An image of a child in exchange for likes. What is sharenting?
27 january 2022
Every day, new photos and videos appear on social media. No surprise, that is the purpose of social networking sites. To share what we do, where we are, who we spend time with. As adults, we are responsible for the content we post. We also know that we have the right to request that our image not be published or used if we do not wish to do so.
What about children?
Most of us these days find out about new family members from Facebook or Instagram. No one is surprised anymore, ultrasound pictures are eagerly liked, congratulations appear in the comment section and other nice messages are received. No one is thinking about the fact that this is the first digital footprint of a human being who has not yet been born, but is already online.
The phenomenon of sharing images of children in online spaces is called sharenting. This is not something new that has been created in recent days or months. However, with the rise of social media and the ability to monetize content through it, the problem is on the rise and is a real threat. According to a guide for parents published in 2020 by NASK, about 40% of parents in Poland share photos. According to the statistic provided, that’s about 72 photos and 24 videos per year. The Children and Parents Consumer Survey 2021, commissioned by UKE, found that only 26.7% of parents and 23.2% of children surveyed are familiar with the concept of sharenting.
It is worth remembering that the privacy of the child is determined by the parents. Under current law, children under the age of 13 cannot make their own decisions.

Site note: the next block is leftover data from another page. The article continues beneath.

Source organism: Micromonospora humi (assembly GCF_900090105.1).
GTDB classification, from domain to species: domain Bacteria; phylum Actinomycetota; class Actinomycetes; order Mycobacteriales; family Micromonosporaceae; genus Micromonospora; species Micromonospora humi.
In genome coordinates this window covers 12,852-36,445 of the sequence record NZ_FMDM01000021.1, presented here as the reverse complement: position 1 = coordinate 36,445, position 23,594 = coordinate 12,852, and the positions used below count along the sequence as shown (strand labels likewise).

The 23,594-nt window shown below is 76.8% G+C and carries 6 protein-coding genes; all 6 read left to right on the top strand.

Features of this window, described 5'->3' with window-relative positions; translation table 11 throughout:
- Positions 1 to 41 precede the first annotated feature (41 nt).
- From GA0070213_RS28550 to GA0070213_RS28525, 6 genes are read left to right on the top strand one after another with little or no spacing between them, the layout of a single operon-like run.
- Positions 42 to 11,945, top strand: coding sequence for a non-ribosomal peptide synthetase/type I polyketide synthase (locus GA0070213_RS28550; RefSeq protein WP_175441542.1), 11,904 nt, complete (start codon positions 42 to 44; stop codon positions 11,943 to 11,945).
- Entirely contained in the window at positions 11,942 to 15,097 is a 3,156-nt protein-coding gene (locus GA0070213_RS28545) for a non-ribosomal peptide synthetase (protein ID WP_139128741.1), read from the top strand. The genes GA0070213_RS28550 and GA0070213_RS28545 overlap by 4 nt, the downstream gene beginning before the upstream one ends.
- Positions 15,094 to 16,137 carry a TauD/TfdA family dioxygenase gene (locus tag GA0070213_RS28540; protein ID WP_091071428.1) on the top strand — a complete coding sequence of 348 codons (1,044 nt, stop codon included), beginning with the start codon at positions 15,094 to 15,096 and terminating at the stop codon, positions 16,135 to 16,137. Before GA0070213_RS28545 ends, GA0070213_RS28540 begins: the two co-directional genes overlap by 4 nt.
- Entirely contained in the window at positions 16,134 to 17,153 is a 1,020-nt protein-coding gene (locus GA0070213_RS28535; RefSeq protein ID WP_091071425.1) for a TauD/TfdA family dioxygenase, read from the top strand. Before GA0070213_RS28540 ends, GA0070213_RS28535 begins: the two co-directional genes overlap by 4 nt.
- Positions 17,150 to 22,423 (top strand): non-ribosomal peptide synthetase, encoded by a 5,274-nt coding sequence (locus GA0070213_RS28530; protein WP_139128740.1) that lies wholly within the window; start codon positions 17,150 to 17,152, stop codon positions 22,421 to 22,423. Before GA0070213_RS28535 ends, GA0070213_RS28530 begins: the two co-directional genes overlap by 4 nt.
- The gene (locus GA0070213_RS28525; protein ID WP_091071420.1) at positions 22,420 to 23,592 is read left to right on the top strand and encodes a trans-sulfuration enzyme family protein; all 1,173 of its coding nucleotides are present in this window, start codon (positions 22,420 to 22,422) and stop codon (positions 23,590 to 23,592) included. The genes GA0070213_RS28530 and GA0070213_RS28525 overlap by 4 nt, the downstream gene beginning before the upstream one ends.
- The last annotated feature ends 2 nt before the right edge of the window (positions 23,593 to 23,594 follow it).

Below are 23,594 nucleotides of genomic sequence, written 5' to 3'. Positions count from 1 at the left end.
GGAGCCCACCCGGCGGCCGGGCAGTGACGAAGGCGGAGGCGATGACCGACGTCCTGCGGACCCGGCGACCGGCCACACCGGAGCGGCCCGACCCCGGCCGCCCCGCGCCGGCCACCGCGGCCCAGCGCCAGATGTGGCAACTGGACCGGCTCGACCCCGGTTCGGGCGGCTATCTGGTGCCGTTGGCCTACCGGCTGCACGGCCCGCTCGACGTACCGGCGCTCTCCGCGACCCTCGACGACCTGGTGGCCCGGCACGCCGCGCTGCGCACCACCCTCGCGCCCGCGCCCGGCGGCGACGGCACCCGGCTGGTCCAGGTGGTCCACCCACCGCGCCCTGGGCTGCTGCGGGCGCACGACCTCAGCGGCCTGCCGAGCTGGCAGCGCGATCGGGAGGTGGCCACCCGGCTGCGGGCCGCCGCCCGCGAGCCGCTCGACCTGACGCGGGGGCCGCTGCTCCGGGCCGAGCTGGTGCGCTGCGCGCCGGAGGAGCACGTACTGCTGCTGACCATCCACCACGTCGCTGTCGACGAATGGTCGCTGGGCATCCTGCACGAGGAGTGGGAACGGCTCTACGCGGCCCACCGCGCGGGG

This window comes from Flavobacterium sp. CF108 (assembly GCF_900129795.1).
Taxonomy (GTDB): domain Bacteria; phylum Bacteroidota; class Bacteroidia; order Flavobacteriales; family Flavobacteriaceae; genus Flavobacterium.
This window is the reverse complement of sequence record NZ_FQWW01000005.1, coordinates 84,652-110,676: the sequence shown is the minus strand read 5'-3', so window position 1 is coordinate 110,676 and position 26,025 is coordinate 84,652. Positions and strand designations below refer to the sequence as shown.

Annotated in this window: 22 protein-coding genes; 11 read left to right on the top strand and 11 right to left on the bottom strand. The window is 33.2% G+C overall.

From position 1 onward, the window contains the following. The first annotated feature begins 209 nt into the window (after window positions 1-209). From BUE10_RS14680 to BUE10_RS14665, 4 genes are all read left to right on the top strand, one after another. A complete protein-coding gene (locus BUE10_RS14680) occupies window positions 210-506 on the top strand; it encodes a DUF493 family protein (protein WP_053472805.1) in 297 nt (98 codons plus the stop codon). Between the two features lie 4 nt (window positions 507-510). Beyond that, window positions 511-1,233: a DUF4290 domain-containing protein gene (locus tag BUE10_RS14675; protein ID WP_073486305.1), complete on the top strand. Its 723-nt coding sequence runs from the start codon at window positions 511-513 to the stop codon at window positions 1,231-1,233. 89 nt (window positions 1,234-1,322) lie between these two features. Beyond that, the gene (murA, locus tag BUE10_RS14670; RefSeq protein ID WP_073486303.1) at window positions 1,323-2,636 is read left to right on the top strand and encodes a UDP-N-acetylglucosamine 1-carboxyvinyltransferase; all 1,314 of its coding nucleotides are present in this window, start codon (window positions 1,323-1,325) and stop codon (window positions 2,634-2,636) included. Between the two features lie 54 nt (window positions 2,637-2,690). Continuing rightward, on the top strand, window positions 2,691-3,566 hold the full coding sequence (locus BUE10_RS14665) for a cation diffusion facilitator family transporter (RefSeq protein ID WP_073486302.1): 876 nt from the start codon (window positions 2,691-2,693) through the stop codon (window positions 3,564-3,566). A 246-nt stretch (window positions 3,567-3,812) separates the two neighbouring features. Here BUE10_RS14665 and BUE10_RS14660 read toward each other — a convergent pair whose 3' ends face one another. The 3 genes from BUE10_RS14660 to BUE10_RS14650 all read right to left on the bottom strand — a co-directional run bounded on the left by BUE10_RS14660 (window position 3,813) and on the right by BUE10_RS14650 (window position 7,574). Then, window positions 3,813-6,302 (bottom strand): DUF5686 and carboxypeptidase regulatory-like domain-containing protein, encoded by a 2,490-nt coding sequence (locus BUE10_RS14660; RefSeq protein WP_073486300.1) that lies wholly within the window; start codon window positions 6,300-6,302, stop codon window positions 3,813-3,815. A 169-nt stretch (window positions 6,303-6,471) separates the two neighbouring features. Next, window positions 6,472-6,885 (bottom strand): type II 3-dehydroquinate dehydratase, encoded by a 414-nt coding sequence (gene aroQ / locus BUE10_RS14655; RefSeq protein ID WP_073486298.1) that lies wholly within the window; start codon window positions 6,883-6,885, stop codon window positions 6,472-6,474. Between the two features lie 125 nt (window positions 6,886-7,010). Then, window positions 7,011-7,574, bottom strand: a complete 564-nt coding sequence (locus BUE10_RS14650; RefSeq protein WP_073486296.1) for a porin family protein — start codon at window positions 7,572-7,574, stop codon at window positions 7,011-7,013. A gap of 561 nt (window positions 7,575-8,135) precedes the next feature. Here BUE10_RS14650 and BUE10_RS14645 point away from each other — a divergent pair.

So, since this phenomenon is not prohibited by law in any way, could it be dangerous? It turns out it could, and on multiple levels. Let’s start with children themselves. By posting an image, we may expose children to cyberbullying, such as hate. Peers may find childhood photos on the family’s profile as a “joke”, download them and share them, or even worse, rearrange them so that they mock their peer. It is important to know that once the material is available on the Internet, we may lose control over it. Someone can download it and use it for their own purposes.
Serious consideration should be given to whether the Internet is a good place to post half-naked photographs of the youngest members of the family, for example as a souvenir of a visit to the beach during the vacations. The footage we upload shows scenes from our children’s lives. We share where they spend their time, what kindergarten or school they go to, etc. Unfortunately, this is also important information for people who would like to harm our children in any way.
If you are the child’s parent or guardian, ask the child if he or she agrees to share the photo or recording. Do this in consultation with the other parent as well
and let’s not use children to gain popularity. For younger children who are not yet aware of the consequences of being online, educate them and make sure the accounts they use are safe.
For security reasons, it is a good idea to configure the privacy settings on your profile accordingly. Photos should not be visible to all users. We can choose to let our family or close friends have access to them.
Sharenting is not prohibited, nor is it a crime, however, let’s remember that as a result of adding an adorable photo of our child, they may face consequences even years from now.
Learn more about sharenting at our free webinar Sharenting and Child Image Protection on 16 February at 4:00 pm.
You can sign up for the webinar here. You’re invited – the number of available spots is limited!